See also: Where to find fans of your favorite team | World Cup happy hours | Tips for first-time fans
World Cup TV Schedule | All Washington Post World Cup coverage

Map: Where to watch the World Cup in D.C.

While cheering with a large group of passionate fans has its advantages, sometimes you just want to watch soccer in a bar with people who love the sport and can reasonably discuss whether a player dived or was fouled. That's when you head to one of these spots, which are known as some of the Washington area's best all-around soccer bars. They might get more American or English fans for certain matches, but you can guarantee the bars will show every minute of the action from Brazil - with sound.

Lucky Bar attracts soccer fans year-round, but crowds are largest during the World Cup. (2010 photo by The Washington Post)

Babylon Futbol Cafe
The name says it all: Babylon is a large bar and restaurant full of televisions that caters to Spanish-speaking soccer fans on Saturday and Sunday mornings. The match of the day is shown on a 22-foot HD screen. That will make it a prime spot for daytime games, but the Bailey's Crossroads nightspot, tucked in a corner of Leesburg Pike Plaza, draws a different crowd after dark: folks who come to smoke shisha pipes and listen to reggae bands or DJs spinning old-school hip-hop tunes.

Fado Irish Pub
Ireland didn't make the World Cup, but that won't stop the party at Fado. Expect large crowds for the daily food and drink specials. And remember to show up early, as the Chinatown bar won't take reservations.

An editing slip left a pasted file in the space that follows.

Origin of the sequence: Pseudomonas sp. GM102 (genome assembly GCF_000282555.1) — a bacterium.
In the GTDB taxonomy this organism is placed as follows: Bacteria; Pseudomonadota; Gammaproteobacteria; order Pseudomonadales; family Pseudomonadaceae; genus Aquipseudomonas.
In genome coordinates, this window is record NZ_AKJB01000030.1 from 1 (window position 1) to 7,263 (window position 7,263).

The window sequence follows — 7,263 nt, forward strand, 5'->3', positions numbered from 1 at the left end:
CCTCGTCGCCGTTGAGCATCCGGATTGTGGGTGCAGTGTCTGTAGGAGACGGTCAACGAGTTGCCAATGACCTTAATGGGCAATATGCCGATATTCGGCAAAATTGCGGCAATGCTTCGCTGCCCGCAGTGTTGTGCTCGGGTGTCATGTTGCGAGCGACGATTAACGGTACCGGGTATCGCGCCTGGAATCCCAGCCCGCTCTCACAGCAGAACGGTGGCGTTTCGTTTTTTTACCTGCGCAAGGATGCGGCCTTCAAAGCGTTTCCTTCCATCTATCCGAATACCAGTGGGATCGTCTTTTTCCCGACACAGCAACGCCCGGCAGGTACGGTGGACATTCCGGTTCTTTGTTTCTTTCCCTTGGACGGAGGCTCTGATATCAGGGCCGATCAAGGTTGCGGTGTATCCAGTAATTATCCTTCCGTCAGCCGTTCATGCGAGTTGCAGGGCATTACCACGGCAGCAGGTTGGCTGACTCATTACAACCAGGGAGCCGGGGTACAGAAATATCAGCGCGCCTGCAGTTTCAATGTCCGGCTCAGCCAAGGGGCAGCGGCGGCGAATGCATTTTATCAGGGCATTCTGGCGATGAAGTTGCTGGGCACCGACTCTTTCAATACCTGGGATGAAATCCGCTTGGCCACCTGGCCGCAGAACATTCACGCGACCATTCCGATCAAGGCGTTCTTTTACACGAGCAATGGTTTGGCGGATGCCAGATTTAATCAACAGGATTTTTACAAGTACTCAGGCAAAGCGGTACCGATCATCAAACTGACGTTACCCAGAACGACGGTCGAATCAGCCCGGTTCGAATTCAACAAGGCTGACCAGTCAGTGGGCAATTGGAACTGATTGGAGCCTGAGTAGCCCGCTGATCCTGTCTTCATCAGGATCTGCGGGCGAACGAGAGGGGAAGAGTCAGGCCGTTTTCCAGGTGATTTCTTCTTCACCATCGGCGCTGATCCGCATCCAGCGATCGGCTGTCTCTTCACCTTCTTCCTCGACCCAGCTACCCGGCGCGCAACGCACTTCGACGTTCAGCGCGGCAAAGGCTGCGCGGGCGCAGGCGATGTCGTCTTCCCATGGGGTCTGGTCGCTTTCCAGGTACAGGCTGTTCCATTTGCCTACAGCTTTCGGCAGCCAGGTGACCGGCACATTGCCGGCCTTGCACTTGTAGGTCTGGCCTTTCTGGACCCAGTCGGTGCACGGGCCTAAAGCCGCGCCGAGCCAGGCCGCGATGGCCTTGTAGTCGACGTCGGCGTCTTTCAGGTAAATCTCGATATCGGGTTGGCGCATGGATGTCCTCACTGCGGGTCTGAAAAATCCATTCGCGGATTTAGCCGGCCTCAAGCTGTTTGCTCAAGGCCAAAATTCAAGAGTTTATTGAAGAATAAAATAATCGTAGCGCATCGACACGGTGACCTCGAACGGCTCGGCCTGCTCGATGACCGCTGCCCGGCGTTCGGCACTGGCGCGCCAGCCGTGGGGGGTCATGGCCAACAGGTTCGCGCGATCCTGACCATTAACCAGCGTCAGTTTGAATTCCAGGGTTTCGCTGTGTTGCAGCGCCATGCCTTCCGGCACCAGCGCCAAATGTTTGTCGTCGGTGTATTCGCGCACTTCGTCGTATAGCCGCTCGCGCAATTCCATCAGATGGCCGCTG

Think you know who's going to win? The pub is running a bracket challenge with a $1 million prize for anyone who correctly predicts the outcome of every match.

Flanagan's Harp and Fiddle
The top soccer-viewing spot in Bethesda has large televisions, a nice outdoor bar (with more screens) and affordable pub grub. No entree on the lunch menu costs more than $10. At happy hour, which runs from 4 to 7 p.m., pitchers start at $5 for Bud Light - perfectly timed for the U.S. team's first two matches, both of which start at 6 p.m.

Lucky Bar
The pioneering soccer bar in Washington caters to fans of English and Spanish league teams throughout their respective seasons, but during the World Cup you'll see fans sporting jerseys from around the globe. (And some attire from the Dupont Circle bar, too: Lucky is selling a special World Cup-themed T-shirt.) An extended weekday happy hour (3-8 p.m.), $5 16-ounce Budweiser bottles and numerous large flatscreens and projection screens make this a great spot for hanging out and watching a few games in a row.

What your beer says about your World Cup tastes

The Pug
The Pug has a fraction of the TVs that some other bars do, but the soccer scarves hanging from the ceiling and the DC United logo on the wall are your clue that this is a serious soccer dive with cheap canned beer, an all-local draft list and a huge Irish whiskey selection. The H Street NE bar will be open for every match, though it's obviously pulling for the U.S. team.

RiRa Clarendon
This Irish pub has built a reputation as a soccer bar by hosting game-watching parties with supporter groups, including Liverpool's and DC United's Screaming Eagles. During the World Cup, the bar will offer drink specials during every match.

Summers Restaurant
This Arlington restaurant-cum-sports bar, located near the Courthouse Metro station, was named "Best Soccer Bar" by U.S. Soccer back in 2002, after it stayed open 24/7 to show live games from the World Cup in Japan and Korea. Summers attracts fans who hail from all over the globe year-round, though turnout is particularly strong during U.S. matches. The best part of Summers' World Cup viewing schedule: If you can't watch a key match live during the day, it usually will be shown on tape delay later that evening. (Just stay off the Internet.)